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Techniques - Thickening

DK PublishingDK Publishing 2/07/2014 DKBooks
© Provided by DKBooks

© Provided by DKBooks

© Provided by DKBooks

© Provided by DKBooks


A little butter or cream stirred into a soup just before serving will enrich it, but there will be times when you want to thicken a soup a bit more. Here’s how to do it.

There are several quick and easy ways you can give body to a soup at the end of cooking. You could whisk egg yolk or a mixture of egg yolk and cream into the hot liquid. Another option is to use starch, in the form of rice flour, all-purpose flour, or cornstarch. Or you could make a paste from flour and butter and stir this into the soup before serving. But perhaps the oldest method of thickening a soup is with bread, either stirred into the broth at the last minute or incorporated into it earlier in the cooking process.

With starch

Mix a little cornstarch, rice flour, or all-purpose flour to a thin paste with some cold water. Stir the mixture into the pot of hot soup, bring back to a boil, and simmer, stirring all the time, for 1–2 minutes until the soup thickens.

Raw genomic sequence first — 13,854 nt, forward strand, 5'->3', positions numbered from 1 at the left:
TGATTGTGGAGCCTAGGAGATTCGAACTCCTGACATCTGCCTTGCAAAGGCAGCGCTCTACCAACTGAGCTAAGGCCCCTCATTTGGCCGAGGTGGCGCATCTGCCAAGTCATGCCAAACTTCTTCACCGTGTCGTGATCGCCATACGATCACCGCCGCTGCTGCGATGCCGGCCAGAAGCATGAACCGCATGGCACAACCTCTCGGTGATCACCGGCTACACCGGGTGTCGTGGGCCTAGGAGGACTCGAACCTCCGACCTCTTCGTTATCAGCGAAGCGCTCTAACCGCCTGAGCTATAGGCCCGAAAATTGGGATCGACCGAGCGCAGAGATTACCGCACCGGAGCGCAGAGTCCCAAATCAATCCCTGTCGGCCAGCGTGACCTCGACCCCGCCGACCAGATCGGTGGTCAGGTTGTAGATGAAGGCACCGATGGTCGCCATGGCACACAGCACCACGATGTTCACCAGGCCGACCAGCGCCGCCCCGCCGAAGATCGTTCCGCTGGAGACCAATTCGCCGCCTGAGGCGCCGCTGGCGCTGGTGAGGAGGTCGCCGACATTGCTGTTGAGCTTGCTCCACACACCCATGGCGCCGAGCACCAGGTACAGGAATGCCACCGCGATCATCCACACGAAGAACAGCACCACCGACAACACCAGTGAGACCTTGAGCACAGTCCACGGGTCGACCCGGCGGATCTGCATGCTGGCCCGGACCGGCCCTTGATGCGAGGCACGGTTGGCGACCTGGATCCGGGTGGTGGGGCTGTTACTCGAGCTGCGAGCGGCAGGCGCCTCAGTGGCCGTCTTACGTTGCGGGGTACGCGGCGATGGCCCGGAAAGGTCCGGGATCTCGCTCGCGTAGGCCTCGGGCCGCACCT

With flour and butter

Combine two parts softened butter to one part flour. Gradually whisk small pieces of the paste into the hot soup at the end of cooking. Allow the flour to cook for 1–2 minutes, stirring all the time.

With egg

Added toward the end of cooking, egg yolk or a mixture of egg yolk and cream will thicken a hot soup and make it velvety. Remove the pan from the heat to incorporate the mixture, then reheat the soup gently, whisking until thick. Do not allow it to boil or it will curdle.

With bread

Bread has long been used to thicken country soups. For gazpacho, bread crumbs are blended into the soup at an early stage. But bread can also be added to a broth at the last minute, and stirred until it breaks up and thickens the soup.

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